This is it: RSA 2010 — Day 5
This is it. The fifth and final day of the 2010 RSA Conference, and it’s been quite a ride. Looking back, it’s clear the cloud takes the gold as the most discussed item, although government presence and increasing cyberthreats picked up speed in the latter half of the week, placing each at a tie for silver, especially since they seem to go hand in hand. Tim Greene of NetworkWorld wrote a very thorough article that explores each of these topics in greater detail.
Taking a look at the conversations yesterday, many revolved around FBI Director Robert S. Mueller III’s speech regarding the increasing threat of cyberterrorism. In his speech, he presented the idea that hackers will continue to enhance their skills and will eventually combine cyberattacks with physical attacks. Along with warnings of foreign nations supporting radical group recruitment via the Internet, Mueller advised any company that finds itself to be a target or victim of a cyberattack to turn to the government for help, promising business confidentiality and safeguards to privacy.
Continuing down the path of government presence within the cybersecurity realm, there are also some (perhaps not too outlandish) beliefs that the U.S. is involved in a cyberwar…and we are losing. Cybersecurity Czar Howard Schmidt denied the existence of a cyberwar saying it’s a terrible concept and further explaining that it’s an environment where no one can win. To reiterate what has been discussed in previous posts, Schmidt’s priorities for the year include better end-user education (something most security professionals say over and over again is a key area of improvement), information sharing and better defense systems.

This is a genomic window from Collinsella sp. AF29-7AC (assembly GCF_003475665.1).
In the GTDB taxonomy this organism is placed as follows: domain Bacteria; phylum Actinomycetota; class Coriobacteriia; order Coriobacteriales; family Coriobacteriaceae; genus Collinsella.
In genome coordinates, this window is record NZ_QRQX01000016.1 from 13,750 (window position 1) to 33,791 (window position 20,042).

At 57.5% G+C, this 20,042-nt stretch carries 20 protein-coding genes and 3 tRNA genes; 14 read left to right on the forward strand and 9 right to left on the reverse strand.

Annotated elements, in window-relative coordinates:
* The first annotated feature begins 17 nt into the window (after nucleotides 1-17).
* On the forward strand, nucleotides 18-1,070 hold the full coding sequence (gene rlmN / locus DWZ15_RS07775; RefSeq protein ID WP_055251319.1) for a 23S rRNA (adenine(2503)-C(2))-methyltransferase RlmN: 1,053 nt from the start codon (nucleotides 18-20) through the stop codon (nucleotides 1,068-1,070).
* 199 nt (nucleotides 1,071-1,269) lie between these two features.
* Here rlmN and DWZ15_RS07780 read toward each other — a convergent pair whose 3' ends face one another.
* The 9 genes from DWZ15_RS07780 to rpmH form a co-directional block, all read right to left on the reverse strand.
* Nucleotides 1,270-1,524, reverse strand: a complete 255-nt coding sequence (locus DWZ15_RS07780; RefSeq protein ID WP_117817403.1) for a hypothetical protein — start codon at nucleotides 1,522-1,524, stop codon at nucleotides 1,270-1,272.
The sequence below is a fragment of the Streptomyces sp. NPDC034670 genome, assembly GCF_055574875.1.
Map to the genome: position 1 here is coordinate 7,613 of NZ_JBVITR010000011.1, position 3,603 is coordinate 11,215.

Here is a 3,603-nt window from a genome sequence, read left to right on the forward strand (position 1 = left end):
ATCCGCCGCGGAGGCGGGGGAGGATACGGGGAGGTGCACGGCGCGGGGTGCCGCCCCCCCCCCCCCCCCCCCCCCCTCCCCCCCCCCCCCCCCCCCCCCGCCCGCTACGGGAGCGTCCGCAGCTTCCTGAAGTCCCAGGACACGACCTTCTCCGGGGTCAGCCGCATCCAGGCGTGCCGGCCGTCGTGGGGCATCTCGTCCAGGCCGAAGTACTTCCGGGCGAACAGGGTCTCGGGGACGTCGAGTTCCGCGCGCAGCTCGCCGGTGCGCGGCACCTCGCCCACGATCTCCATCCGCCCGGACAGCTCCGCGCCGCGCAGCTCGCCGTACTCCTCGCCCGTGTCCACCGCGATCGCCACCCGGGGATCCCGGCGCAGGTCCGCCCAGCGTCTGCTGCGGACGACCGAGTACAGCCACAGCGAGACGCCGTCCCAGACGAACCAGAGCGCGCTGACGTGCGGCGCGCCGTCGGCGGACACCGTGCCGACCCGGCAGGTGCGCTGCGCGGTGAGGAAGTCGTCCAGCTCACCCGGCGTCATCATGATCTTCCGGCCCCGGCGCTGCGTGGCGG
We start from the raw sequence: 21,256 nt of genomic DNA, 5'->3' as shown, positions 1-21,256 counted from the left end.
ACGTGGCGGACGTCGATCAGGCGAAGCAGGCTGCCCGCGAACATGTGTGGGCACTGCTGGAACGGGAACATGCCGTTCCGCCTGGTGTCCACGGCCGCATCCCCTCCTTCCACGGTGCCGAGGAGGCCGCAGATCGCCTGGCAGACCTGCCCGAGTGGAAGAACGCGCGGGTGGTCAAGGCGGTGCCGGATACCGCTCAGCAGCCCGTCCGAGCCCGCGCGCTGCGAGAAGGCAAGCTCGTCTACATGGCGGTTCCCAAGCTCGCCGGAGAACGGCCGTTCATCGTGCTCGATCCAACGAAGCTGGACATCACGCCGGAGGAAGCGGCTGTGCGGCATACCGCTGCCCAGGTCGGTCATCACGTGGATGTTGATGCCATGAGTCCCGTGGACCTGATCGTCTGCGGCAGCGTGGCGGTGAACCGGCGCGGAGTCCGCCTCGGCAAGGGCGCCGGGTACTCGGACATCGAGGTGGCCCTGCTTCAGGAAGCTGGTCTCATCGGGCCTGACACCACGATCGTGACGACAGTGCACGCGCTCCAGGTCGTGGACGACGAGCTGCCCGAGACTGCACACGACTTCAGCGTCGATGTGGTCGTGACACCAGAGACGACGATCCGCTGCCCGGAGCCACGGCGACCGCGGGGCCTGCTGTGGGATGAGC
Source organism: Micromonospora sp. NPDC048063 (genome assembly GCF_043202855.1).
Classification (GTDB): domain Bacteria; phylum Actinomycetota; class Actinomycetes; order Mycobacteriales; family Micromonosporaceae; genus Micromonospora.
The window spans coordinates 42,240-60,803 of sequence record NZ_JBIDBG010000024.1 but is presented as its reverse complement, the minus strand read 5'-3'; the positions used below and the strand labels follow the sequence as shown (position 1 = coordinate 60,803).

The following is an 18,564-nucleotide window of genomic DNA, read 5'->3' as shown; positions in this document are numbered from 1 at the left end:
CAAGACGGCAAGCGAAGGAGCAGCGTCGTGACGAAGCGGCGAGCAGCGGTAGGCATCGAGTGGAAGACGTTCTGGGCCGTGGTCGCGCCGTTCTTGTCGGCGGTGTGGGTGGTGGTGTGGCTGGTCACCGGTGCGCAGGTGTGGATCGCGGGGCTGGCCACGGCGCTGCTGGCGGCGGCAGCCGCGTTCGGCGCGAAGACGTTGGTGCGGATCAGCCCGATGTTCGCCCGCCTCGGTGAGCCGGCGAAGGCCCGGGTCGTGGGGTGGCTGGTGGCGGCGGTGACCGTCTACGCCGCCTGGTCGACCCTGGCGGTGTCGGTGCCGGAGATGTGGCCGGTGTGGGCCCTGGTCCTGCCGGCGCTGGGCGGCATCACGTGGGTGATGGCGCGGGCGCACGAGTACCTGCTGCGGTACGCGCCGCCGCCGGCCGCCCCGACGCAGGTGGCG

There was also talk yesterday of the real benefit of using end-to-end encryption within the credit card industry, increasing ID theft within the healthcare industry and fraud. Interestingly enough, there were also discussions of robotics and the changes this advancement would introduce to society.
For the final day at RSA, anticipate continued discussion of increasing cyberthreats, but be prepared for a slight twist on the conversation, as many sessions today will discuss cybersecurity trends, digital forensics, encryption and identity/access control.
For those of you traveling home this weekend, safe travels and we’ll see you next year.
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